Congenital heart defects can’t slow down this boy

Parents of Campbell Kremer recall their son’s difficult first days

This article was originally featured in the spring 2013 issue of Cart Wheels magazine.

When Missy Kremer was five months pregnant, she had a routine ultrasound to check her baby’s development. What she and her husband, Rob, were told stopped them cold. Their baby had a possible birth defect.

“We cried and prayed a lot,” Missy said. “Then we did some research, thinking we needed to go elsewhere so our child would have the best care when he was born. We were told we were already in the best place possible — Norton Children’s Hospital.”

After more monitoring, the Kremers planned a delivery at Norton Hospital because of its maternal-fetal medicine program and proximity to Norton Children’s Hospital. When the delivery day arrived, everything went as planned.

‘The hardest thing’

“At first, we thought our baby, Campbell, was fine,” Missy said. “After he was examined by the pediatric cardiologist, we found out he had coarctation of the aorta. He was whisked away to the Norton Children’s Hospital neonatal intensive care unit.”

Coarctation of the aorta is a narrowing of the main artery leading from the heart to the rest of the body. It causes the heart to work harder. Left untreated, it can lead to heart failure or even death. To correct the issue, Campbell underwent heart surgery when he was just 1 day old. Specialists also found he had a ventricular septal defect, a hole in the wall between the left and right heart ventricles, that would need to be repaired when he was older.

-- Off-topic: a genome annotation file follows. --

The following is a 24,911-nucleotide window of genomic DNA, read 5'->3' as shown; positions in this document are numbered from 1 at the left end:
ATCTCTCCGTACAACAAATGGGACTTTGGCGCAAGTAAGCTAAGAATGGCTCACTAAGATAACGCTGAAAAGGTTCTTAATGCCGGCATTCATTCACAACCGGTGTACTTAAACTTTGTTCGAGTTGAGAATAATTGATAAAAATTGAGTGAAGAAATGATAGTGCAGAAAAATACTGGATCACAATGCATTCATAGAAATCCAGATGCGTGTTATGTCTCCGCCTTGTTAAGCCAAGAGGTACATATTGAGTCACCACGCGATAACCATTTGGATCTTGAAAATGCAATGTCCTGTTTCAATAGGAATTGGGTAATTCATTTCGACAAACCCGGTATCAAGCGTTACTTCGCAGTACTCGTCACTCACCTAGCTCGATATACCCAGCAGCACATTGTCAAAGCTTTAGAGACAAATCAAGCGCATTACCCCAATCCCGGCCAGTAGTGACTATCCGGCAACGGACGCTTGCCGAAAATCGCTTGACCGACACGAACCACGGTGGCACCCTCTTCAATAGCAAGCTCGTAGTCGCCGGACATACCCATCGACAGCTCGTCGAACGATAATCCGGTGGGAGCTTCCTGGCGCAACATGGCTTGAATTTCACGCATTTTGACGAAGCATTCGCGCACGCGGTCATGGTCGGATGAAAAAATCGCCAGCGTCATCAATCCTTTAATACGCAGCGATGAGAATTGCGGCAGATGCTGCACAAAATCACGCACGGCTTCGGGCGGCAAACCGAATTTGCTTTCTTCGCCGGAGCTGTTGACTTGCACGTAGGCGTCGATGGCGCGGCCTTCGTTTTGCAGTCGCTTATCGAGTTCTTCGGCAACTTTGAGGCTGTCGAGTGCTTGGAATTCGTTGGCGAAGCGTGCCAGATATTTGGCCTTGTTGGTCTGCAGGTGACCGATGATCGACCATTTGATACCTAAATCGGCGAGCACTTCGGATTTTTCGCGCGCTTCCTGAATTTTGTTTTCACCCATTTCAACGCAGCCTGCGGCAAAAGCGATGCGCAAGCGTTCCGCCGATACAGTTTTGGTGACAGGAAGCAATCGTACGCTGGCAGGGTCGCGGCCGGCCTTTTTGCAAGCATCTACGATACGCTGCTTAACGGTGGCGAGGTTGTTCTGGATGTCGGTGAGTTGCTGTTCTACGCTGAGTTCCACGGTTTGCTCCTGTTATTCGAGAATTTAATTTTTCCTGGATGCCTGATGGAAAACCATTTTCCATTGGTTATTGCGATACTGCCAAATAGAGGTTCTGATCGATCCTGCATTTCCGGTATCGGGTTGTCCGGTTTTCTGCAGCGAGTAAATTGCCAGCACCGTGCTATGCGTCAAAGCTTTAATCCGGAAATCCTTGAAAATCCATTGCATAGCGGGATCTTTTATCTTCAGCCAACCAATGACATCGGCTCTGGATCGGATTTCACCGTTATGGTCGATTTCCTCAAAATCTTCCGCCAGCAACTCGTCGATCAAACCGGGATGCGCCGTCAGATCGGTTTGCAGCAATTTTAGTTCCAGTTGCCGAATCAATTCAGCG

“The hardest thing was coming home from the hospital without him,” Missy said. “He needed to stay at Norton Children’s Hospital for several weeks.”

During the next several months, Campbell made several trips to the hospital with respiratory issues, including a longer stay with RSV, respiratory syncytial virus, which causes lung and airway infection. Finally, at 9 months old he was able to have open heart surgery to repair his VSD.

“A child who has this type of congenital heart defect repaired can go on to live a very healthy life,” said Erle H. Austin III, M.D., chief of cardiothoracic surgery at Norton Children’s Hospital and cardiothoracic surgeon with University of Louisville Physicians. “Many children with congenital heart defects have several different problems with their hearts, as we found with Campbell.”

Giving back

In addition to the two defects that were repaired, Campbell also has a subaortic membrane, which may need surgical repair down the road.

A subaortic membrane is fibrous tissue that grows just below the aortic valve, which controls blood flow from the heart to the entire body. The membrane can grow to obstruct blood flow or create valve leakage.

“It could take a year or several years before the growth is severe enough to require open heart surgery,” said Walter L. Sobczyk, M.D., pediatric cardiologist at Norton Children’s Hospital and UofL Physicians.

Now a high school junior, Campbell is an extraordinary golfer who is giving back to the hospital that helped save his life.